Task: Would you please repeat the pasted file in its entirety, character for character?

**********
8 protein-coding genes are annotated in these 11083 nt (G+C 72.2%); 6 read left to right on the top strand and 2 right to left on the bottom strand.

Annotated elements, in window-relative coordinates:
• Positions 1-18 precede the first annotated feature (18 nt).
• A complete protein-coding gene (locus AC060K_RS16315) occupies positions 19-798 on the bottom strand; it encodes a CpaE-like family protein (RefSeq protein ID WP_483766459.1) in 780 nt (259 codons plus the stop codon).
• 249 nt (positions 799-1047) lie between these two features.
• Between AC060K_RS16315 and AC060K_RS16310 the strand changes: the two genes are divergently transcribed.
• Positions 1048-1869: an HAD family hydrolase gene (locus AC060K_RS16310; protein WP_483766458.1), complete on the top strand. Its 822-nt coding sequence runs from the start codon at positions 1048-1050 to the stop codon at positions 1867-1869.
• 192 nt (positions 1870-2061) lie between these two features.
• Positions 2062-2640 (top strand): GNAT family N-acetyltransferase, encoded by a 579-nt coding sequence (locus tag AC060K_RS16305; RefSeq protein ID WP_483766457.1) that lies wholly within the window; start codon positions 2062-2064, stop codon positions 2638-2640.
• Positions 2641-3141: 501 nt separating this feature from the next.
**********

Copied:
8 protein-coding genes are annotated in these 11083 nt (G+C 72.2%); 6 read left to right on the top strand and 2 right to left on the bottom strand.

Annotated elements, in window-relative coordinates:
• Positions 1-18 precede the first annotated feature (18 nt).
• A complete protein-coding gene (locus AC060K_RS16315) occupies positions 19-798 on the bottom strand; it encodes a CpaE-like family protein (RefSeq protein ID WP_483766459.1) in 780 nt (259 codons plus the stop codon).
• 249 nt (positions 799-1047) lie between these two features.
• Between AC060K_RS16315 and AC060K_RS16310 the strand changes: the two genes are divergently transcribed.
• Positions 1048-1869: an HAD family hydrolase gene (locus AC060K_RS16310; protein WP_483766458.1), complete on the top strand. Its 822-nt coding sequence runs from the start codon at positions 1048-1050 to the stop codon at positions 1867-1869.
• 192 nt (positions 1870-2061) lie between these two features.
• Positions 2062-2640 (top strand): GNAT family N-acetyltransferase, encoded by a 579-nt coding sequence (locus tag AC060K_RS16305; RefSeq protein ID WP_483766457.1) that lies wholly within the window; start codon positions 2062-2064, stop codon positions 2638-2640.
• Positions 2641-3141: 501 nt separating this feature from the next.